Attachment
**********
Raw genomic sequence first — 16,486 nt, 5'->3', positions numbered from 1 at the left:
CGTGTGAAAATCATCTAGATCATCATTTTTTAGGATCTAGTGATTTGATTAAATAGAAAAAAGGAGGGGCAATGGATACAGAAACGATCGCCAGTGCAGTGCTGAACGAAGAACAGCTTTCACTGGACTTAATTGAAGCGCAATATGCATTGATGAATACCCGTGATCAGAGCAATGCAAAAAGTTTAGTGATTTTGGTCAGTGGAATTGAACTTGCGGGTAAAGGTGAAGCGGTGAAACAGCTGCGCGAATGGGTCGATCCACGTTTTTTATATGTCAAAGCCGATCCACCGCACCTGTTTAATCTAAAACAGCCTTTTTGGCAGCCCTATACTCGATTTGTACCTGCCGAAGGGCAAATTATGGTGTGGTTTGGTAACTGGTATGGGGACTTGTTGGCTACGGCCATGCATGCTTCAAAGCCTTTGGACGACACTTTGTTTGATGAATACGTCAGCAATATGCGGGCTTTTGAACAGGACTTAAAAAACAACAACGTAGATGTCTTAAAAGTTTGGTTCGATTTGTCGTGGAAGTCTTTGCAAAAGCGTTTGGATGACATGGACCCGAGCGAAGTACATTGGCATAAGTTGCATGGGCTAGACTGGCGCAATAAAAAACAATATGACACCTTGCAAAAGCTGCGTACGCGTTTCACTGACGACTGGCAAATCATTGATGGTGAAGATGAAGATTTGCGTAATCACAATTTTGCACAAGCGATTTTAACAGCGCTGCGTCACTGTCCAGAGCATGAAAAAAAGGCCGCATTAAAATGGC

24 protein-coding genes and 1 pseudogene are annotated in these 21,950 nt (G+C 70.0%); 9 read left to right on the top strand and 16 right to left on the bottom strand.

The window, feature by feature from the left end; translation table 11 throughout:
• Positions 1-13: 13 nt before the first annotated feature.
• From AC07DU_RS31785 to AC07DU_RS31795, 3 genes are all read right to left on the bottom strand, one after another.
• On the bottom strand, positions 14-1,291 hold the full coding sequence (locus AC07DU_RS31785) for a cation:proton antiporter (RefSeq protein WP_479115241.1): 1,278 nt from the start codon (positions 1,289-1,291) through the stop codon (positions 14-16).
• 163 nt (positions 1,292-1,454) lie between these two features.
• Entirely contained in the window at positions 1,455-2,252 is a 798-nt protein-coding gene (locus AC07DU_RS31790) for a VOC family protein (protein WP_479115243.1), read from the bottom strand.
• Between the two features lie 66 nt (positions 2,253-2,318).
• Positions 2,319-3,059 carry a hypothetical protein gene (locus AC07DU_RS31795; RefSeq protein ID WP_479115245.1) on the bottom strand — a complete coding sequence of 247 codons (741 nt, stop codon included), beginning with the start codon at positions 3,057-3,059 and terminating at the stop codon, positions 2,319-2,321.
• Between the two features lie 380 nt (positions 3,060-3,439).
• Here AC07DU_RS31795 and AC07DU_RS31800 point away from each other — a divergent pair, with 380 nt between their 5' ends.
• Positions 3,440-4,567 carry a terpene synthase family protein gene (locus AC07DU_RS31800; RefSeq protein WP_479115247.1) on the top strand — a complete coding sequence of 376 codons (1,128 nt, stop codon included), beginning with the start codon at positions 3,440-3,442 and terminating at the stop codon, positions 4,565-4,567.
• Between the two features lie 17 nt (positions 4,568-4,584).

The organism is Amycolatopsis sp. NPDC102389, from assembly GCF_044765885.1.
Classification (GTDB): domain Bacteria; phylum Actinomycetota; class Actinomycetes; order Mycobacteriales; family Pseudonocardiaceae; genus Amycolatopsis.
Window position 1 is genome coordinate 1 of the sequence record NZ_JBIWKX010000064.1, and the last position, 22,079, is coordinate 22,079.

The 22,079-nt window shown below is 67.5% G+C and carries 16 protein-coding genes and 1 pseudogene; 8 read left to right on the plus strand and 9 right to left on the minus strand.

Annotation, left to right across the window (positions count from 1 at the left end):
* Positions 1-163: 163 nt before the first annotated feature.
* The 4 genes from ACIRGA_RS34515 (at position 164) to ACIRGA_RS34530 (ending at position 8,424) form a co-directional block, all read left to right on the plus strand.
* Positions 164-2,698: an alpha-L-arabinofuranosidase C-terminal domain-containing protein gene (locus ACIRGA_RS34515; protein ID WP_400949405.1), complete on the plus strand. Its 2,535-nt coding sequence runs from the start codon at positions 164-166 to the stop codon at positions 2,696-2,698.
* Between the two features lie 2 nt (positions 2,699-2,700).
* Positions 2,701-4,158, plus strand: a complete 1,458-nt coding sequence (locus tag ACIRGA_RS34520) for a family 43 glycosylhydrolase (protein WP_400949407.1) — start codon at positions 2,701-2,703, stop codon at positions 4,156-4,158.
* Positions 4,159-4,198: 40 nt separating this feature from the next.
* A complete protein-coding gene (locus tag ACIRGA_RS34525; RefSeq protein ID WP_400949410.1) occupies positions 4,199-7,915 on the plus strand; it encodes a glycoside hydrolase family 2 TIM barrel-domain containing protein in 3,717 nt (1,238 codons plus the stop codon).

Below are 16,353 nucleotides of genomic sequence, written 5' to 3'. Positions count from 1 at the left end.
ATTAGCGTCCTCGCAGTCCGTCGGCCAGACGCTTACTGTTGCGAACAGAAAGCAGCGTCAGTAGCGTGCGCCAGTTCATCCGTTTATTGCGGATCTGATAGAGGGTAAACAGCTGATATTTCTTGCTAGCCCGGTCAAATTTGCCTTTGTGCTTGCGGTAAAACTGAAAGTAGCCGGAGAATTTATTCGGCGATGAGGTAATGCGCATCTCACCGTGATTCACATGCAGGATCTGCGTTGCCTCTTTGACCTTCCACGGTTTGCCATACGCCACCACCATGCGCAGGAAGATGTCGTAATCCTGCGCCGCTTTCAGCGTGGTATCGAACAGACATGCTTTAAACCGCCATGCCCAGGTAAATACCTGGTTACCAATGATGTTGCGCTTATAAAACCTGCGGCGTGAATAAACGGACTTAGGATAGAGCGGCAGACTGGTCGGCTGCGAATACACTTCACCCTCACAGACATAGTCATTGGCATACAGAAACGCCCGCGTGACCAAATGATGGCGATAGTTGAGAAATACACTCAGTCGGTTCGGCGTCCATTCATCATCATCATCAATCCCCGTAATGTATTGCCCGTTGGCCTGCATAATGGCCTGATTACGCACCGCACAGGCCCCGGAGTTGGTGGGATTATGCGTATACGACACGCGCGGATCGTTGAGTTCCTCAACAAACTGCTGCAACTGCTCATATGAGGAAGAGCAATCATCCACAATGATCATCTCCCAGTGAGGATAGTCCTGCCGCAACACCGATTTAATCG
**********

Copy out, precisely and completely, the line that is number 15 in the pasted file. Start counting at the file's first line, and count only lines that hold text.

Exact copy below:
• Between the two features lie 17 nt (positions 4,568-4,584).